@AC At the risk of reopening the AV debate
According to Electoral Reform Society estimates (there are no direct results, because the votes were not cast in the appropriate way), comparing First Past the Post, Alternative Vote, Alternative Vote+ and Single Transferable Vote, we get the following:
FPTP: Cons 306, Lab 258, LibDem 56, Others 28
AV: Cons 281, Lab 262, LibDem 79, Others 28
AV+: Cons 275, Lab 234, LibDem 110, Others 31
STV: Cons 246, Lab 207, LibDem 162, Others 35
Hmmm. Obviously with all of these alternatives, there is no better split. We still have to have a coalition, and one where *any* two of the three mayor parties would have a majority. <sarcasm>Sooooo much better. </sarcasm>
And with full PR (figure from the BBC), it would have been Cons 36%, Lab 29%, LibDem 23%, Other 12%, which is no better.
I prefer to know that the government was formed by the party with the biggest share of everybody who bothered to vote, at least in a system where a single party normally gets to form the government.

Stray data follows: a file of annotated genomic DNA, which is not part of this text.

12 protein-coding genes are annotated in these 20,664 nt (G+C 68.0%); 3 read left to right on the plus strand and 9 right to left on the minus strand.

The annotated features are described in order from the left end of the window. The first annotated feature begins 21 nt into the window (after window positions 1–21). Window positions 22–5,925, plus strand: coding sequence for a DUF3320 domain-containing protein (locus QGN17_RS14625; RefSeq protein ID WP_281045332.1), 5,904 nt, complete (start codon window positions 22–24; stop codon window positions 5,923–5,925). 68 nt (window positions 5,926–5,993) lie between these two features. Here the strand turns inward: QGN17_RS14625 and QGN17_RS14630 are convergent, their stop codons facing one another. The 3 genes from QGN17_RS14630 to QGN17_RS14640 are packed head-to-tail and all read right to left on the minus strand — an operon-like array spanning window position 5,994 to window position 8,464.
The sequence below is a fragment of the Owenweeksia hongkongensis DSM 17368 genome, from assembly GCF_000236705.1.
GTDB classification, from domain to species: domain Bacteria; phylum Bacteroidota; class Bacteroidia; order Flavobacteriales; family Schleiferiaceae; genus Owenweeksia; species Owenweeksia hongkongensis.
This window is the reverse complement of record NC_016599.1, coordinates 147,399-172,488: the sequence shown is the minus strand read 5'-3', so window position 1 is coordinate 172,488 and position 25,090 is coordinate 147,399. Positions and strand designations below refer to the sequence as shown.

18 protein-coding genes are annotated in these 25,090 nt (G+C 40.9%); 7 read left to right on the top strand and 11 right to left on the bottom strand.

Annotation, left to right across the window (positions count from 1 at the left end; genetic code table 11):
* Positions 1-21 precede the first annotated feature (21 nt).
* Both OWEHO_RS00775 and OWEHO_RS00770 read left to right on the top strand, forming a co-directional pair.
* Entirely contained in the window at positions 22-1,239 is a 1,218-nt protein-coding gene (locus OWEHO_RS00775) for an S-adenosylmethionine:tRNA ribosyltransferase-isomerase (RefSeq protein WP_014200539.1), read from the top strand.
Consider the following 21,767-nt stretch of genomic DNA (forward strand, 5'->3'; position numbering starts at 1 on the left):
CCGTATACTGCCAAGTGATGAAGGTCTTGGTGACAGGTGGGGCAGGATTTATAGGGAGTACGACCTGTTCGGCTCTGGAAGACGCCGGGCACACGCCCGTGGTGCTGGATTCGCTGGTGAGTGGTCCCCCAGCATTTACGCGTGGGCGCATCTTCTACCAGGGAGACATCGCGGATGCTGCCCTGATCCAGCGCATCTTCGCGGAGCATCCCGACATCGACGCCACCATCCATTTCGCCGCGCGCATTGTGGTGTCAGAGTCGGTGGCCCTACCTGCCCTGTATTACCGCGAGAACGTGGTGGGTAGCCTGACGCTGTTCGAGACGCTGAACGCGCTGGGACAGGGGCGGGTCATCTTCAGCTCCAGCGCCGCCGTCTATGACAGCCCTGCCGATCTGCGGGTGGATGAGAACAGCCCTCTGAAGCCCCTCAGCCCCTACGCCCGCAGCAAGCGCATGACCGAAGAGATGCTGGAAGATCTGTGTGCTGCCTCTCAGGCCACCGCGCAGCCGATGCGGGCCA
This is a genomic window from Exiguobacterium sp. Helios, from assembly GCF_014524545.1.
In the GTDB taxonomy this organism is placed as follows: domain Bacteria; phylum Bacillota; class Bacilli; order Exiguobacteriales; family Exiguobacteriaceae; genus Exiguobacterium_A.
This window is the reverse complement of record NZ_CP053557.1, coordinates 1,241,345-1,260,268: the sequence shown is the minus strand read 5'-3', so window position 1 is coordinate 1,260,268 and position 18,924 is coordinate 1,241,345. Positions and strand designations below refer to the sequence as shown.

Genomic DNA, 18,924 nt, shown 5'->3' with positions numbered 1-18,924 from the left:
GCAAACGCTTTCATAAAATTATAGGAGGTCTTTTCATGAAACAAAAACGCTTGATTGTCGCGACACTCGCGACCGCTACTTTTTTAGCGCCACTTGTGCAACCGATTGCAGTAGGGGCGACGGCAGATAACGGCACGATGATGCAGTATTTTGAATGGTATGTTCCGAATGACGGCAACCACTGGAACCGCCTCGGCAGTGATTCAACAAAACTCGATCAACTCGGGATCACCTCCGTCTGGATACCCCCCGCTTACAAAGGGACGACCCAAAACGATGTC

And I don't think that having a system where in in order to get a vote on what biscuits are served at the tea break, you have to engage in horse-trading with parties whom you may radically disagree with like much of Europe has is really that much better, and tends to lead to weak compromise government.
Of course, we could have a full referendum for everything, televised and using modern IT for instant voting, but I doubt that many people could stomach sitting down and listening to the boring and mundane arguments that form most debates in parliament even if they understood them (try watching the BBC Parliament channel for an evening, and that is the interesting selected highlights!)
Just face it. There is no perfect system, and any system will lead to some people being upset some of the time. Significant numbers of people are *always* in a minority in any democratic system.
Anyway, it's all a moot point. Regulating the Internet is like holding liquid mercury in your hand. It's almost impossible.